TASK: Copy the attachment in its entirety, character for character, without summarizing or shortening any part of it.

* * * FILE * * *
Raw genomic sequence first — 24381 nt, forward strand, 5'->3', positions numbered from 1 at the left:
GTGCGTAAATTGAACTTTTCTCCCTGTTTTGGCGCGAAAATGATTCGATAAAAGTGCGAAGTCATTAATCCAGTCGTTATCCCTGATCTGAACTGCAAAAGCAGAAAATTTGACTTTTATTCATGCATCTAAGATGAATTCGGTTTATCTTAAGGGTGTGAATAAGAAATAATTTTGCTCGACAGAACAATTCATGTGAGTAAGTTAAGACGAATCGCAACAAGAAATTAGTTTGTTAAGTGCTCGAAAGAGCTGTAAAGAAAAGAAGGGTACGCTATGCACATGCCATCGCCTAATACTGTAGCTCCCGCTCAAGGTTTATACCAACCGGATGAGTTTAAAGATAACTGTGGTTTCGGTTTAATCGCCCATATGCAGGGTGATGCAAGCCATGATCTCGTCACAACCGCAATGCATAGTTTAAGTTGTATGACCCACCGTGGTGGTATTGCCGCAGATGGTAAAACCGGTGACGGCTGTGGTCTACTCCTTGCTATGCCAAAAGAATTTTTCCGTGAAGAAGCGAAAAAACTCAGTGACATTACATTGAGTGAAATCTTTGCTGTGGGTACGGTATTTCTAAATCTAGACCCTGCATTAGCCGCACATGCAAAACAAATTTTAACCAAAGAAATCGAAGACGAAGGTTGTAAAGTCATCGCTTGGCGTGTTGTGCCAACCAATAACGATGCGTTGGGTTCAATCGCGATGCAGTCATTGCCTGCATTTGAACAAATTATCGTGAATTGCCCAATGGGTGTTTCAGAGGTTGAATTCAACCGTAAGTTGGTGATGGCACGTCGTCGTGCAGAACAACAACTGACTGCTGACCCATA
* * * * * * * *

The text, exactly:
Raw genomic sequence first — 24381 nt, forward strand, 5'->3', positions numbered from 1 at the left:
GTGCGTAAATTGAACTTTTCTCCCTGTTTTGGCGCGAAAATGATTCGATAAAAGTGCGAAGTCATTAATCCAGTCGTTATCCCTGATCTGAACTGCAAAAGCAGAAAATTTGACTTTTATTCATGCATCTAAGATGAATTCGGTTTATCTTAAGGGTGTGAATAAGAAATAATTTTGCTCGACAGAACAATTCATGTGAGTAAGTTAAGACGAATCGCAACAAGAAATTAGTTTGTTAAGTGCTCGAAAGAGCTGTAAAGAAAAGAAGGGTACGCTATGCACATGCCATCGCCTAATACTGTAGCTCCCGCTCAAGGTTTATACCAACCGGATGAGTTTAAAGATAACTGTGGTTTCGGTTTAATCGCCCATATGCAGGGTGATGCAAGCCATGATCTCGTCACAACCGCAATGCATAGTTTAAGTTGTATGACCCACCGTGGTGGTATTGCCGCAGATGGTAAAACCGGTGACGGCTGTGGTCTACTCCTTGCTATGCCAAAAGAATTTTTCCGTGAAGAAGCGAAAAAACTCAGTGACATTACATTGAGTGAAATCTTTGCTGTGGGTACGGTATTTCTAAATCTAGACCCTGCATTAGCCGCACATGCAAAACAAATTTTAACCAAAGAAATCGAAGACGAAGGTTGTAAAGTCATCGCTTGGCGTGTTGTGCCAACCAATAACGATGCGTTGGGTTCAATCGCGATGCAGTCATTGCCTGCATTTGAACAAATTATCGTGAATTGCCCAATGGGTGTTTCAGAGGTTGAATTCAACCGTAAGTTGGTGATGGCACGTCGTCGTGCAGAACAACAACTGACTGCTGACCCATA